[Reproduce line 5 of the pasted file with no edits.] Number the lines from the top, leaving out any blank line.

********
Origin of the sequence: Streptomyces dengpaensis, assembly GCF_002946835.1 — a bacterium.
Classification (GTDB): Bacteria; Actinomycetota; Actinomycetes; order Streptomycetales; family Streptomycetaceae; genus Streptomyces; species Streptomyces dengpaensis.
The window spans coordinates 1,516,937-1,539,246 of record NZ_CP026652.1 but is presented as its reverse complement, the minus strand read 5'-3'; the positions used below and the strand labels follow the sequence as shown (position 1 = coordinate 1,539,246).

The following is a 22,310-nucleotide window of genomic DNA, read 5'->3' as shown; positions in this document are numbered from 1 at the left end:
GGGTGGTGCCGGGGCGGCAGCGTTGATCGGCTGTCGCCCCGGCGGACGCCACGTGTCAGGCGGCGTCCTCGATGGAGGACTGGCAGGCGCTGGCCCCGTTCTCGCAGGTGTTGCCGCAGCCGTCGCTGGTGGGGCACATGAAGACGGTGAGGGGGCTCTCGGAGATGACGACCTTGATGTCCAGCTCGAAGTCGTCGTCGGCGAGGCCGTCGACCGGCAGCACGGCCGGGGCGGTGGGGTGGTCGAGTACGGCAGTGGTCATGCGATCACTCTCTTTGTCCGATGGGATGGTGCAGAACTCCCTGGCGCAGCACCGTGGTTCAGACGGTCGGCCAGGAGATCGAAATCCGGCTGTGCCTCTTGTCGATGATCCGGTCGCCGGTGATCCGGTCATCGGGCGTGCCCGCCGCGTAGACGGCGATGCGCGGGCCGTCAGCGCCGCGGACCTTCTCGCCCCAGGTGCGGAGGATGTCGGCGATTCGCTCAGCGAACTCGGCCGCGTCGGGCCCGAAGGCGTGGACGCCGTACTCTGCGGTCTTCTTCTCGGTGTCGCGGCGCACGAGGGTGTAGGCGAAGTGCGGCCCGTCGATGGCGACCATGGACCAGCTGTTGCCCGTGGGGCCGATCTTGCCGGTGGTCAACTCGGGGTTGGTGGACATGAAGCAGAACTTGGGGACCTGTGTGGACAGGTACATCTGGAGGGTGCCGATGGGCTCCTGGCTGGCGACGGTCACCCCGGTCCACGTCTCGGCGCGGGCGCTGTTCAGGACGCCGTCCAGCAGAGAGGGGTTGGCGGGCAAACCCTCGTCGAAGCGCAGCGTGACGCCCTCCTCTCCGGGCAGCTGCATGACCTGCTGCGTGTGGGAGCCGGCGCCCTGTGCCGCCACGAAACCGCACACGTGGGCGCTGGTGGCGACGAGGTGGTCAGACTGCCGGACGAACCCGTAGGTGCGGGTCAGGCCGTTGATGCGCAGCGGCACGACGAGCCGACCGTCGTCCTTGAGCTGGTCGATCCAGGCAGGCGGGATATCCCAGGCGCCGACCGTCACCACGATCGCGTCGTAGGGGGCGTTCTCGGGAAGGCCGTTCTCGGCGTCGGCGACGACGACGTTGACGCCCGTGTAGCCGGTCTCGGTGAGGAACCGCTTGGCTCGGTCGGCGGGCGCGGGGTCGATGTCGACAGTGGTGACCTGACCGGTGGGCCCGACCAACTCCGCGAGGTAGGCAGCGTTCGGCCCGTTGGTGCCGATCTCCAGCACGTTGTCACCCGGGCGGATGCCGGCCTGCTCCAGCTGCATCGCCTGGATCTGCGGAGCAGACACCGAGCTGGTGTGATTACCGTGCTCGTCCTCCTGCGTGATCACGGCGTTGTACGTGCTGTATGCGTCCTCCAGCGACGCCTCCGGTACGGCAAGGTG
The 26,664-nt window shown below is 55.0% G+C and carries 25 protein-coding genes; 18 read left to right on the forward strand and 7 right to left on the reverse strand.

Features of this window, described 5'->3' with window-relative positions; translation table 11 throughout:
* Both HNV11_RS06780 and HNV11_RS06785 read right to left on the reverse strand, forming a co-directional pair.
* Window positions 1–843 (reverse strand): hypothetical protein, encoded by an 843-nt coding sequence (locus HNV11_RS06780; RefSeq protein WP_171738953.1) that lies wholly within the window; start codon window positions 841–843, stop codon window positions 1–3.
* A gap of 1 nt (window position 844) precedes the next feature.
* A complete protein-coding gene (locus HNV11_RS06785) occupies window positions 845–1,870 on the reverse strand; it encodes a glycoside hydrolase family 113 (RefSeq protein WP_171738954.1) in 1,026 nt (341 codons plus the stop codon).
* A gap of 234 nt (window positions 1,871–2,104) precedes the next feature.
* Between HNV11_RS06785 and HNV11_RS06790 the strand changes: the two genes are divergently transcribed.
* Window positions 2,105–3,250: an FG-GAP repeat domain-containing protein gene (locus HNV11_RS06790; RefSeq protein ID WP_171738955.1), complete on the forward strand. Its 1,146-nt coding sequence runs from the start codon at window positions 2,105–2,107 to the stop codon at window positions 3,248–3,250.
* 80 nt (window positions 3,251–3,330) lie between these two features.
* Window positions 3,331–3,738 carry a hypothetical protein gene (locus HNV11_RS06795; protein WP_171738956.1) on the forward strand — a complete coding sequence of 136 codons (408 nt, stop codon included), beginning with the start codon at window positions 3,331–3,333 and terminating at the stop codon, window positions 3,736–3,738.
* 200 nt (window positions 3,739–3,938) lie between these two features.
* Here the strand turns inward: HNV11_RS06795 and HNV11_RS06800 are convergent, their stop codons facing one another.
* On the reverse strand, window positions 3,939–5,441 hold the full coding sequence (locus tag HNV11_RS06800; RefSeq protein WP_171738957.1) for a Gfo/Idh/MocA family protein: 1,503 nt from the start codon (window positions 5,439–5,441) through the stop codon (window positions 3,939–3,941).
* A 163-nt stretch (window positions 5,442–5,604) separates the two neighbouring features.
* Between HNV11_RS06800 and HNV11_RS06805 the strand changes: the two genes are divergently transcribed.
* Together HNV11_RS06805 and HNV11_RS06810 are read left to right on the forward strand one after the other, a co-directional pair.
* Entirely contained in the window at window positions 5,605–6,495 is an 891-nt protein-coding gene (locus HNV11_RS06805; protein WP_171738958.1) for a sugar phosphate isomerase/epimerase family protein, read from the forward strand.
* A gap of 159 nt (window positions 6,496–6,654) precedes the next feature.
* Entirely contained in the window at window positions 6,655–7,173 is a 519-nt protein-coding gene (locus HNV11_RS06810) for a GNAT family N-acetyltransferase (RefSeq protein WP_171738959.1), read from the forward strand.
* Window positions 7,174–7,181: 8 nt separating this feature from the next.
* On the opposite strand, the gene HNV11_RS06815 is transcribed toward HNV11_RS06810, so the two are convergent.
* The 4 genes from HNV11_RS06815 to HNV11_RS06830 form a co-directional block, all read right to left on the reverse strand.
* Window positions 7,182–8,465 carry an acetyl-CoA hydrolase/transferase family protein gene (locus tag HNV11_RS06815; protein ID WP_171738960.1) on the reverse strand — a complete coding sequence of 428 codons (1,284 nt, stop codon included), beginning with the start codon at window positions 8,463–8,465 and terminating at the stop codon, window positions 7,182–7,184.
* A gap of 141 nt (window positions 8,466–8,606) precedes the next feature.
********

GGGTGGTGCCGGGGCGGCAGCGTTGATCGGCTGTCGCCCCGGCGGACGCCACGTGTCAGGCGGCGTCCTCGATGGAGGACTGGCAGGCGCTGGCCCCGTTCTCGCAGGTGTTGCCGCAGCCGTCGCTGGTGGGGCACATGAAGACGGTGAGGGGGCTCTCGGAGATGACGACCTTGATGTCCAGCTCGAAGTCGTCGTCGGCGAGGCCGTCGACCGGCAGCACGGCCGGGGCGGTGGGGTGGTCGAGTACGGCAGTGGTCATGCGATCACTCTCTTTGTCCGATGGGATGGTGCAGAACTCCCTGGCGCAGCACCGTGGTTCAGACGGTCGGCCAGGAGATCGAAATCCGGCTGTGCCTCTTGTCGATGATCCGGTCGCCGGTGATCCGGTCATCGGGCGTGCCCGCCGCGTAGACGGCGATGCGCGGGCCGTCAGCGCCGCGGACCTTCTCGCCCCAGGTGCGGAGGATGTCGGCGATTCGCTCAGCGAACTCGGCCGCGTCGGGCCCGAAGGCGTGGACGCCGTACTCTGCGGTCTTCTTCTCGGTGTCGCGGCGCACGAGGGTGTAGGCGAAGTGCGGCCCGTCGATGGCGACCATGGACCAGCTGTTGCCCGTGGGGCCGATCTTGCCGGTGGTCAACTCGGGGTTGGTGGACATGAAGCAGAACTTGGGGACCTGTGTGGACAGGTACATCTGGAGGGTGCCGATGGGCTCCTGGCTGGCGACGGTCACCCCGGTCCACGTCTCGGCGCGGGCGCTGTTCAGGACGCCGTCCAGCAGAGAGGGGTTGGCGGGCAAACCCTCGTCGAAGCGCAGCGTGACGCCCTCCTCTCCGGGCAGCTGCATGACCTGCTGCGTGTGGGAGCCGGCGCCCTGTGCCGCCACGAAACCGCACACGTGGGCGCTGGTGGCGACGAGGTGGTCAGACTGCCGGACGAACCCGTAGGTGCGGGTCAGGCCGTTGATGCGCAGCGGCACGACGAGCCGACCGTCGTCCTTGAGCTGGTCGATCCAGGCAGGCGGGATATCCCAGGCGCCGACCGTCACCACGATCGCGTCGTAGGGGGCGTTCTCGGGAAGGCCGTTCTCGGCGTCGGCGACGACGACGTTGACGCCCGTGTAGCCGGTCTCGGTGAGGAACCGCTTGGCTCGGTCGGCGGGCGCGGGGTCGATGTCGACAGTGGTGACCTGACCGGTGGGCCCGACCAACTCCGCGAGGTAGGCAGCGTTCGGCCCGTTGGTGCCGATCTCCAGCACGTTGTCACCCGGGCGGATGCCGGCCTGCTCCAGCTGCATCGCCTGGATCTGCGGAGCAGACACCGAGCTGGTGTGATTACCGTGCTCGTCCTCCTGCGTGATCACGGCGTTGTACGTGCTGTATGCGTCCTCCAGCGACGCCTCCGGTACGGCAAGGTG